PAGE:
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LD+A The Magazine of the Illuminating Engineering Society of North America

Sustainable Design  

The Plasma Paradigm

Light emitting plasma is on the rise in high-illuminance applications



O ver the last several years, LEDs have been the “it” technology in the lighting world. LIGHTFAIR is seemingly dominated by LED companies; the federal government under the auspices of the DOE has an extensive program in place to support LED applications; and even the mainstream media has devoted major coverage to LEDs as a potential replacement technology for incandescent.

LEDs, however, are not the only emerging light source. Another technology—light emitting plasma (LEP)—is gaining traction as a viable system for high-illuminance applications, specifically as a replacement for 400-W-plus metal halide and high-pressure sodium systems, by offering the same delivered lumens using about 40 percent less energy. It’s not only the lighting industry that’s taking notice. Forbes magazine included an article last year on LEP, while the Wall Street Journal recognized Luxim, a LEP developer based in Silicon Valley, as one of its “Top 10 Clean Tech Companies” in the U.S.

Aside from the energy savings, LEP has a number of other important attributes, ranging from dimmability, to expected lifetime, to color. LEP can be dimmed to 20 percent output allowing further energy savings. In addition, LEP has a projected 50,000-hour life at 70 percent lumen maintenance. This compares favorably to 18,000 hours for metal halide. LEP lamps are available today at a color temperature of 5,200K with warmer color temperatures expected shortly (Luxim, for example, demonstrated 4,800K systems at LIGHTFAIR). Finally, LEP delivers a continuous spectrum ensuring high color quality; systems are available today at 75, 80 and 95 CRI.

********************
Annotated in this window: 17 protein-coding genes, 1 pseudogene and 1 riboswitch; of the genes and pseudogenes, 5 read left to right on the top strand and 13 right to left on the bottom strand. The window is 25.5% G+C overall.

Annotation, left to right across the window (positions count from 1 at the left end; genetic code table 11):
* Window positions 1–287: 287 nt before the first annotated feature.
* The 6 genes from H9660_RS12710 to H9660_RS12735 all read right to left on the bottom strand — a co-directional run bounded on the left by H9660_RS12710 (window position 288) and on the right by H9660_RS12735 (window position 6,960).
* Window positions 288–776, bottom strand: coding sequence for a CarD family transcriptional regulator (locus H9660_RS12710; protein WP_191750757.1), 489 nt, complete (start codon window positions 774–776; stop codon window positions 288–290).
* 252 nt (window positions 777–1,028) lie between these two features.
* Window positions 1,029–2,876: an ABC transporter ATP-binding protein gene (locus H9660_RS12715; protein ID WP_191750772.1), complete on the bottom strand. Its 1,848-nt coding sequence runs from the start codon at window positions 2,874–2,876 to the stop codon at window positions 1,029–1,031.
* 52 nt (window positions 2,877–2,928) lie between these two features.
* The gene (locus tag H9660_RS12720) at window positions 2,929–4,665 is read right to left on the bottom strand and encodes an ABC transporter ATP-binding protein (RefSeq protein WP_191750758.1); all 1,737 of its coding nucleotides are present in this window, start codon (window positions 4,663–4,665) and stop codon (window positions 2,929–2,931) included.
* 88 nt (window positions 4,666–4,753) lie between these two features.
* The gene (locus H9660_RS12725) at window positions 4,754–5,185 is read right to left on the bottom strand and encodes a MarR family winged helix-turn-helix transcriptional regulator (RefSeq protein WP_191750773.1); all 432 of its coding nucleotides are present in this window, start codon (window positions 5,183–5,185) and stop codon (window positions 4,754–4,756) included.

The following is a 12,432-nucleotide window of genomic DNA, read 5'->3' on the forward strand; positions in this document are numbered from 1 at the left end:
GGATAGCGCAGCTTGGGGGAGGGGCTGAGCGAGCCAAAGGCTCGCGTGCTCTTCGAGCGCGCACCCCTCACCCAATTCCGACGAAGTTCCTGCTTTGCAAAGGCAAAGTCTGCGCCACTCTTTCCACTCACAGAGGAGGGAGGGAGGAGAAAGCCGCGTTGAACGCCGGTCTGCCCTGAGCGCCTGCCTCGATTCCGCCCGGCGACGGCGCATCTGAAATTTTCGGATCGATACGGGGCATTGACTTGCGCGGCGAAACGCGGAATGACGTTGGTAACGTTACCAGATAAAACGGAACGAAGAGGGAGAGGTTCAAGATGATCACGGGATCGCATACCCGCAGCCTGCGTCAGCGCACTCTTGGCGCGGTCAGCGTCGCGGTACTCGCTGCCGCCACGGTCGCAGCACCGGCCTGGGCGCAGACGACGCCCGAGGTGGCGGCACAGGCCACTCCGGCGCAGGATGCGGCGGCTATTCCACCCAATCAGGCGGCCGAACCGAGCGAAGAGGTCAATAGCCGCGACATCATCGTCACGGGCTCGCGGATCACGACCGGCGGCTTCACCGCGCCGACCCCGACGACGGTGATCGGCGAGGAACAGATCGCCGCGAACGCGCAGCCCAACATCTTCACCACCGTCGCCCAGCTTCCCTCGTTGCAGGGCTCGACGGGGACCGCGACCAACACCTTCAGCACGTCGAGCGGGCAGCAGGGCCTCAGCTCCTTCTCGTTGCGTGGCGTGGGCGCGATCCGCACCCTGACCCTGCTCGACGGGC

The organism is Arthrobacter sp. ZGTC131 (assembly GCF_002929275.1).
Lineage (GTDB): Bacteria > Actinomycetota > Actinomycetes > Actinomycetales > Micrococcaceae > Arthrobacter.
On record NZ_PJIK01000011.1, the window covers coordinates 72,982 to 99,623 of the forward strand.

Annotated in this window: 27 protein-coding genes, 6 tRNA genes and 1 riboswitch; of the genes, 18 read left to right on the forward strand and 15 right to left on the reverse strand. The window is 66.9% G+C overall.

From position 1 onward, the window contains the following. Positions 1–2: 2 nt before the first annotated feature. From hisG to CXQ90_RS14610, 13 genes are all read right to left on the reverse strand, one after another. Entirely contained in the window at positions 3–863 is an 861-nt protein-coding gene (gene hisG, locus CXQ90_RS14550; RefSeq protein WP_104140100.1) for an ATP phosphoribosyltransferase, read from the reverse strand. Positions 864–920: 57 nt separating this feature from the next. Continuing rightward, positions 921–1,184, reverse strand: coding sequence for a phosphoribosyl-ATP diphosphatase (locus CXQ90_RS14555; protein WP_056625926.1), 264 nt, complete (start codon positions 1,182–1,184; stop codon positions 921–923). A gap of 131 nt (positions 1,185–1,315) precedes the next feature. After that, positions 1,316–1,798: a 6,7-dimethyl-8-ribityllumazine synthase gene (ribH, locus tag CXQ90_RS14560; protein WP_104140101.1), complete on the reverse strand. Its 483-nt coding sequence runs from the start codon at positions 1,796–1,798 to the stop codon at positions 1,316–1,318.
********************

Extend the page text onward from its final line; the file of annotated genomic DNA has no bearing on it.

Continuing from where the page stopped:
The term plasma is used in the industry to describe sources with a continuous spectrum. The LEP system (Figure 1) comprises three components: emitter, driver and power supply. The emitter consists of a quartz capsule embedded in a ceramic puck. Inside the capsule is a blend of gasses and halides designed to emit a certain spectrum. A highly reflective material placed between the capsule and the puck, causes the light to emit in a forward pattern.

Figure 1.

The driver, which is essentially a solid-state RF amplifier, creates electrical energy that is fed into the puck by a coaxial cable. The ceramic puck then focuses that energy onto the capsule, energizing the mixture inside and causing the LEP lamp to emit brilliant white light.